Review: The Mountain Midwife by Laurie Alice Eakes


The Mountain Midwife is a contemporary Christian romance with a great blend of sweet romance, mystery and suspense.

Our heroine is a midwife in a small area of the Appalachians.  Ashley Tolliver is 29 and single with cats.  She wanted to be the first woman doctor in a family with a long history of having at least one midwife in every generation, but circumstances led her to return home and complete a Masters in Midwifery at a more local university.  After having a young mother and her baby abducted right after she assists in the birth, Ashley feels she has failed a patient who was in need of hospital care.

Our hero is a recent media sensation.  Hunter McDermott is a 32 year old engineer who travels the world digging tunnels.  After an act of kindness in Lisbon goes viral, he has started to learn unexpected things about his family and his past.  He arrives in Appalachia seeking answers from the midwife who attended his birth.   Instead of the elderly backwoods woman he expects, he finds an attractive young woman who challenges his preconceived notions.  Lucky for him, she’s the midwife’s granddaughter and she is willing to help.

This is the first contemporary romance I’ve read in quite a while, and I really had no idea what to expect beyond my resistance to reading contemporaries and, especially, anything about midwives.  I purposely skimmed the back cover and avoided any reviews to avoid further prejudicing myself against it (quite a different approach from how I usually pick a book, but then this was picked for me by The Fiction Guild).  My dislike of midwife stories, due to a traumatizing Oprah pick as my only companion on a Seattle to San Diego plane ride years ago, is now officially dead.

The book begins by alternating chapters between the two main characters, until in chapter 5 when they are still separate but begin to connect.

In Hunter’s book, churches came down here to save the mountain people from their ignorance and poverty.  Mountain people didn’t go to other parts of the world to do the same.  He was apparently wrong. (p.90)

Ashley and Hunter come across as very real characters, both career focused and lonely, both beginning to long for families of their own.  That they both, coincidentally, have above average looks is pretty standard for romances, as is the repetition of what they find attractive in each other.  As a reader, I could make do with one less mention of the different hues in Ashley’s hair (and any use of ‘tangy’ to describe her scent) and how gorgeous Hunter’s eyes are behind his nerdy glasses.  What I really like about these characters is how down to earth they both are, in Hunter’s case in spite of a privileged background.  They are both also very grounded in their faith, and I especially enjoyed Ashley’s realization that her focus was misplaced.  It made me stop to take a look at her attitudes and evaluate how I had just been accepting them as I read.  The personal growth that each of them experience was well done and interesting to read.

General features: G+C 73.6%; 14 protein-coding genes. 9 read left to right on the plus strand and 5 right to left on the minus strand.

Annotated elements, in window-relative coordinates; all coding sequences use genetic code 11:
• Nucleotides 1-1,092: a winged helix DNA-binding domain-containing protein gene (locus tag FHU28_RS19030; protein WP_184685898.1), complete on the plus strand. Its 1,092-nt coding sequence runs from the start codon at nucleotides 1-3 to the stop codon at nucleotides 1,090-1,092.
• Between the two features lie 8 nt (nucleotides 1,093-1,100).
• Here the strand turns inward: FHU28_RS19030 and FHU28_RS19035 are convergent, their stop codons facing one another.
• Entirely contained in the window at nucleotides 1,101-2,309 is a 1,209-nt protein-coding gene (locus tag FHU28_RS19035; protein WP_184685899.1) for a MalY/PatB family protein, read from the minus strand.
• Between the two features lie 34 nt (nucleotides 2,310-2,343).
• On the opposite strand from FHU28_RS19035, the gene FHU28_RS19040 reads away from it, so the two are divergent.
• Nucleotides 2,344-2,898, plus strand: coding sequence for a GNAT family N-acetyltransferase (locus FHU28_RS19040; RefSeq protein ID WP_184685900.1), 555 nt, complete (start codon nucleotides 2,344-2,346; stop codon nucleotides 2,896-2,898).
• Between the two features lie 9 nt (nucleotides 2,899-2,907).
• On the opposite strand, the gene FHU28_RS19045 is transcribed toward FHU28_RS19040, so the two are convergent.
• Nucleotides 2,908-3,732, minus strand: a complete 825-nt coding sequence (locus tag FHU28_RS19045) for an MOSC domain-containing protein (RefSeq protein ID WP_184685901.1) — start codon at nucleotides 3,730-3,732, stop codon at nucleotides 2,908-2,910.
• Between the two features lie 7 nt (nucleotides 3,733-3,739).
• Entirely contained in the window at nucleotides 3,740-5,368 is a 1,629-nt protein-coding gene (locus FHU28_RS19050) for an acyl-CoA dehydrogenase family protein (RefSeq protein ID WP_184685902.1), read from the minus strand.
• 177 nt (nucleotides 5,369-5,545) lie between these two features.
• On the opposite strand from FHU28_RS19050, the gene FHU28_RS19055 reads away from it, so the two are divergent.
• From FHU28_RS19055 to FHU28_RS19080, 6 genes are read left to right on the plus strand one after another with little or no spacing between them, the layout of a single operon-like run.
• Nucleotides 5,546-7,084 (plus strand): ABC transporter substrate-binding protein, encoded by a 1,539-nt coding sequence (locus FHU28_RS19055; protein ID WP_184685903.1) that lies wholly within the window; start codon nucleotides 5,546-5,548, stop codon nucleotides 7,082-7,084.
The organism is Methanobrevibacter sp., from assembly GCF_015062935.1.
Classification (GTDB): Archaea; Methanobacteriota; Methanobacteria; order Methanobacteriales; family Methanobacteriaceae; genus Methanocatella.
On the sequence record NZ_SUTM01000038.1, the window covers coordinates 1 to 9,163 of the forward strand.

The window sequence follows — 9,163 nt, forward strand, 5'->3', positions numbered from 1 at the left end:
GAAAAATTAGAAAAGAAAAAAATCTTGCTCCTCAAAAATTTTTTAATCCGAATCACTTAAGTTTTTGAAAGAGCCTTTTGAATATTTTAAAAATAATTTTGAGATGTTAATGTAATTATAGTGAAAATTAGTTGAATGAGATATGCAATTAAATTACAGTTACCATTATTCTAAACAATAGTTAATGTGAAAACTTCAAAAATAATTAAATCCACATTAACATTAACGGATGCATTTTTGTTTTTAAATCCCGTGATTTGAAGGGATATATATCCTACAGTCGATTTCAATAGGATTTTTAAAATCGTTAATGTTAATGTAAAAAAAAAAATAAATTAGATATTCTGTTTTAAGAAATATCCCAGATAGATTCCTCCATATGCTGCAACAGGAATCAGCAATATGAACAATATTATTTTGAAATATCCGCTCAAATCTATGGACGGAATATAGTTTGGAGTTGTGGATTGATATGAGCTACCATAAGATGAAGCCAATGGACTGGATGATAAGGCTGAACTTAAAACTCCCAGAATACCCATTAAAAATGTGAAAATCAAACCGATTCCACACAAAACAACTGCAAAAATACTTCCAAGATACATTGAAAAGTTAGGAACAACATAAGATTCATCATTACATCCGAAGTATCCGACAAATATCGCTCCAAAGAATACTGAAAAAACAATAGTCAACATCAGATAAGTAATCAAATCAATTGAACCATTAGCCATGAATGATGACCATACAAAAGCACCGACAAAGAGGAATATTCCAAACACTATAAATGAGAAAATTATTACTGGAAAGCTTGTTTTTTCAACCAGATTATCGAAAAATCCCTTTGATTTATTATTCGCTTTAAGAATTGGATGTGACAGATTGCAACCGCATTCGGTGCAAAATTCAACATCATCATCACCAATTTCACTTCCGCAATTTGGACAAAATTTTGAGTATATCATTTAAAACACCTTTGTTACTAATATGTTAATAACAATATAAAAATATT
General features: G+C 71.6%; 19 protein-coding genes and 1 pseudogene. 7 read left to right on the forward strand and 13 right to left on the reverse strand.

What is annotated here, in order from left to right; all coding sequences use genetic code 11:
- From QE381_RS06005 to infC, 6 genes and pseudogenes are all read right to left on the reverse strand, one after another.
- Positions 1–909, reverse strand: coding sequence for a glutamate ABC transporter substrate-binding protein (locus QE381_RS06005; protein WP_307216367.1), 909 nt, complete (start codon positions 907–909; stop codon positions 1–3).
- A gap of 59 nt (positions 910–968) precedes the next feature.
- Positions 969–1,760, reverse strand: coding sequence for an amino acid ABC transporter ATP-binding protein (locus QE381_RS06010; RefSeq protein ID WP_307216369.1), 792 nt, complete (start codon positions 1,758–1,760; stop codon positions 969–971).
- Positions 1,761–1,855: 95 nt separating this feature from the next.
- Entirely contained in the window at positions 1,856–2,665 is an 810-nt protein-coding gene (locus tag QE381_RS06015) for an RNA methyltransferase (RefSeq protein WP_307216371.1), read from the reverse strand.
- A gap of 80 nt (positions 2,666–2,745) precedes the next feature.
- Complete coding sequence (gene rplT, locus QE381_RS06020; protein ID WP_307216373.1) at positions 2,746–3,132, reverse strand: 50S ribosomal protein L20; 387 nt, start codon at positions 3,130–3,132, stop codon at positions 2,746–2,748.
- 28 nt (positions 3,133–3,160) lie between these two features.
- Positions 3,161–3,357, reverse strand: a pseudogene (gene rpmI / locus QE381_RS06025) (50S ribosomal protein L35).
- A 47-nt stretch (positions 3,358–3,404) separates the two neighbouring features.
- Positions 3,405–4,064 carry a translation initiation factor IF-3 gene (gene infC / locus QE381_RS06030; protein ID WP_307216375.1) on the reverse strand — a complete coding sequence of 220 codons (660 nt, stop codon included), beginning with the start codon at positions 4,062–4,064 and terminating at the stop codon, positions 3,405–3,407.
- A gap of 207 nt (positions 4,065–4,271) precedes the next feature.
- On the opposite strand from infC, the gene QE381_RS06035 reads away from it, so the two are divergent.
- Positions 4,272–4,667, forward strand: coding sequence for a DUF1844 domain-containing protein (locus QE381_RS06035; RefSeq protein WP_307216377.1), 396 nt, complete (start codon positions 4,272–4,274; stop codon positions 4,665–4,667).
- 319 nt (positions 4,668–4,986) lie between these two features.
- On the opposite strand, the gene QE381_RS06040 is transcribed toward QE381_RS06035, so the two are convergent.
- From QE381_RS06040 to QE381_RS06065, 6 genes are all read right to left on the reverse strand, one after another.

The look of impatience she shot him reminded him he had no power to stop her from doing anything.  They had barely crossed the line into friendship, if they had crossed it… (p.203)

The romance factor is slow building, a sense of community is ever present, the mystery and suspense aspects are pitch perfect (not too suspenseful, but complete with a car chase), differences in financial circumstances are sensitively portrayed and secondary characters are interesting and three dimensional.  Any preconceptions or prejudices are expressed as coming from the characters, rather than judgment by the author, which is a writing choice that I appreciate.  There is also a nice, background exploration of family love and relationship in different forms, including families that are physically or emotionally distant.

“I am so inadequate in what I can do,” she had finally admitted.  Their faces registered concern, love and understanding.  They didn’t give her a lot of platitudes… simply prayed with her to have wisdom in the work ahead of her… (p.75)

There are small moments in this story that I truly appreciated, like the moment Hunter pulls a chair out for Ashley and her internal reaction to it.  The action and the tensions in the main and secondary story lines keep the narrative moving and the reader questioning just enough, but the gentle, quiet nature of this novel really hooked me in and left me smiling at the end.

He tried not to smile at the way she turned the word hollow into holler.  So mountain.  So adorable. (p.202)

4/5 stars. Highly recommended.  Being a reader of romance or having a preference for contemporary not required.  If you are wary of midwife/childbirth stories then be aware that there are childbirth scenes, but without the squishy, squirminess that usually accompany them.  If you find that you love the writing, a look at the author’s back list will provide quite a few midwife-centric historicals to add to your TBR list.

The Mountain Midwife by Laurie Alice Eakes | Zondervan, 2015 | paperback, 334 pages + discussion questions | review copy

Disclosure of Material Connection: I received this book free from the publisher through Thomas Nelson and Zondervan’s Fiction Guild (“The Fiction Guild”). I was not required to write a positive review. The opinions I have expressed are my own. I am disclosing this in accordance with the Federal Trade Commission’s 16 CFR, Part 255 : “Guides Concerning the Use of Endorsements and Testimonials in


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